Measuring Process Improvement Effectiveness
This post on process improvement effectiveness began as an Industrial and Systems Engineer magazine article that I wrote a couple of years ago, just after I wrapped up another national Malcolm Baldrige Performance Excellence Program site visit. On that particular site visit, my focus was directed at the organization’s information analysis and sharing processes.
As I prepared questions for the visit in this area, some new questions popped into my own mind relative to measuring organizational progress in cultivating ideas, best practices, and innovations. Unfortunately, few organizations do little in this area beyond counting ideas captured and implemented over time.
For starters, what is the difference between an idea, a best practice, and an innovation? Does it make sense to track the frequencies at which we are generating, evaluating, and implementing each of these items? These questions helped me generate a variety of possible process improvement measures in my mind. Taken as a set, these metrics represent an ‘effectiveness snapshot’ of an organization’s process improvement system.
Exploring the Idea – Best Practice – Innovation Difference
I suspect that most people would struggle to explain the difference between an idea, a best practice, and an innovation. I did at first, but the more I thought about it, clarity and distinctions emerged. Ideas come first. Some ideas are good, and some are not. Some have been tried before, and worked, while others have failed time after time. We all get ideas, all of the time. It is the ones that give us great results that we’re after.
Best practices are ideas that have been proven to work. Their results compare well against relevant benchmarks. If you want to be one of the best hospitals, school systems, or small businesses nationally for a given measure, your results for that measure should compare favorably with national top percentiles. Best practices are needed to sustain such results. A caution exists here however. As with innovations, best practice claims are made much more often than they are proven.
True innovations are even harder to find. Innovations lead to breakthrough results – what some call step changes in performance, or hopping ‘S curves.’ As with best practices, innovative claims tend to be overstated. People often think things are innovative simply because they have not seen them before. In other cases, a change may be new within a given business sector, but commonplace in other sectors. Best practice or innovation? I would have to see the results before I make a choice.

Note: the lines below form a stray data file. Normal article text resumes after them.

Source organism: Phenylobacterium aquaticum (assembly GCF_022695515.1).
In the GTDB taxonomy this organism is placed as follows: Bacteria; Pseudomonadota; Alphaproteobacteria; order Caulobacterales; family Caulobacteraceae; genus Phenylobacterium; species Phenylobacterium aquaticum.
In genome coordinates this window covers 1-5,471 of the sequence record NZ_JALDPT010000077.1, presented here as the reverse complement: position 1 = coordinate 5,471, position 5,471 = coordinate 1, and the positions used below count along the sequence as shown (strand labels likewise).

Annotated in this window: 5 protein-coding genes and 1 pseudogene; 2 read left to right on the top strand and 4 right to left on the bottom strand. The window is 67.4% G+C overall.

How Many Ideas, Best Practices, and Potential Innovations are You Implementing?
As I thought about ideas, innovations, and best practices being generated daily across an organization, possible effectiveness measures came into my mind. First, the three improvement types have to be counted, captured, and trended. The status of each of the three improvement types must also be factored in. Once captured, what becomes of your ideas, best practices, and innovations as they are evaluated? How many of your key work processes are being impacted?
At what rate are best practices and innovations being identified, versus ‘mere’ ideas? Most importantly, what are the different implementation rates for each type of improvement? High performance organizations should know both their process improvement rates and the degree that all key processes are being affected. What do you think?
How are You Measuring Process Improvement Effectiveness?
Test yourself. Can you describe the difference between an idea, a best practice, and an innovation? If you can, do you know the rates at which each type of improvement is being generated across your work groups? Do you also know your respective evaluation and implementation rates?
Don’t worry if the use of such rates sounds a bit foreign to you. Few organizations can provide evidence of such process improvement rates. One can only wonder how their leaders determine if their current rate of improvement is sustainable or if they are staying ahead of the competition without trending these measures.
Most organizations struggle to provide evidence of their process improvement effectiveness. They don’t know the rates at which ideas of any type – good or bad – are being generated, evaluated, and implemented over time. Ask for similar rates for higher order improvements, like best practices and innovations, and the reaction tends to be the ‘deer in the headlights’ look. How fast are we are improving? Do you have enough great ideas in the process improvement bank for future use?
How Can You Measure Process Improvement Effectiveness?
A variety of rates for gauging process improvement effectiveness can be created from the basic ‘how many ideas are we capturing?’ monthly counts. You could simply sort the total ‘improvement options’ captured for a given time period into nine groups and calculate a ‘percent of total’ rate for the nine different idea, best practice, and innovation counts. One could also use a time period as the denominator, such as ‘per day’ or ‘per month.’